HE SENDS MANGOES every season to Dame Judi Dench as a sly nod to a scene in Victoria and Abdul (2017) in which they starred together. He celebrated his birthday on set in London with no less than Annette Bening and Gal Gadot while shooting Death on the Nile. And he has just bagged another international film, a war drama Code Name: Johnny Walker, in which he is the lead.
Yet talk to Ali Fazal about his Hollywood career, and he barely mentions it unless prodded. The focus is on the here and now. And now, even as he awaits the release of Death on the Nile, an all-star reinvention of the Agatha Christie classic, he is enjoying the attention coming his way for his second outing as Guddu Pandit, the bodybuilder turned wannabe king of Amazon Prime’s Mirzapur. Having surprised himself by the bulking up he did for the first season of Mirzapur and the love he got for the character, Fazal is enjoying, in his typically bashful, low key manner, his rising fame in both the West and in India. Roshan Abbas, who directed him in his first lead role in the teen romcom, Always Kabhi Kabhi (2011), calls him “our first millennial international star”. As for Ali, all he says is “that’s what we actors do. We sign up to exploit ourselves and are just a click away from rejection”.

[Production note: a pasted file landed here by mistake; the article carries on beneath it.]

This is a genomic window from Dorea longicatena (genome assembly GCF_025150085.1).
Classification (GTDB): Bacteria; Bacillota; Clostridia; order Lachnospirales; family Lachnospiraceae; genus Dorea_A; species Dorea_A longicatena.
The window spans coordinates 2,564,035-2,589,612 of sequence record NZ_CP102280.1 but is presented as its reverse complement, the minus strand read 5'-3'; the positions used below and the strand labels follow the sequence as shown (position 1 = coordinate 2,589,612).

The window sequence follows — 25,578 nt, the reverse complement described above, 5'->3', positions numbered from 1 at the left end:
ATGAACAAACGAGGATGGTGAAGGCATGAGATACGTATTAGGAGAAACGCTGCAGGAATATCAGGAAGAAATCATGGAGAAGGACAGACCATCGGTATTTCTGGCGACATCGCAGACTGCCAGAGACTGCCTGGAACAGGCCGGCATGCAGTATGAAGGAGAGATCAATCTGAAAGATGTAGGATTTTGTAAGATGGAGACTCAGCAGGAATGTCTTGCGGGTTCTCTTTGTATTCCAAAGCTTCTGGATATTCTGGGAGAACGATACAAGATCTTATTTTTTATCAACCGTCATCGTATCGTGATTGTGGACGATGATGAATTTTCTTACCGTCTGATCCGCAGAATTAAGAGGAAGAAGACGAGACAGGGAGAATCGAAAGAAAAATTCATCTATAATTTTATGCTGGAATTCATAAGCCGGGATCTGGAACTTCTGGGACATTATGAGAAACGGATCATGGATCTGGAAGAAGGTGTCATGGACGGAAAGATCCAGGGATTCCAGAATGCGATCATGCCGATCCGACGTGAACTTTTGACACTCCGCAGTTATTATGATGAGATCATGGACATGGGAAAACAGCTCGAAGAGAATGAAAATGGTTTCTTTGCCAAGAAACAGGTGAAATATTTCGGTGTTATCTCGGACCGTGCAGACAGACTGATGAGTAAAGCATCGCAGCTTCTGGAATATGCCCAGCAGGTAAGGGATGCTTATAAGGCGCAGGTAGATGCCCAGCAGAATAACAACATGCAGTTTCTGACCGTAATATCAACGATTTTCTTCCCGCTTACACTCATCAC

Fazal—whose upbringing is an unusual mix of Lucknowi heritage and the anglicised Doon School—allowing him to be as desi as urbane, has been able to play to these strengths in a career that began accidentally, having injured his arm while playing basketball and turning to theatre at school. Anand Tiwari who was to become his director in the breakout web series from YashRaj Films’ Bang BaajaBaaraat (2015) recalls how Ali would be much in demand as an actor for plays while he was studying economics at St Xavier’s College in Mumbai. “He was a paying guest in Churchgate and I was in Mahim, and we would sometimes take the late night train back home from Andheri. I was charmed by this young man, and saw there was something very approachable about him.” It took Tiwari a long time to convince Fazal to do the web series, but once he did, the series won him fans among men and women. The men wanted him to be their buddy and the women their boyfriend.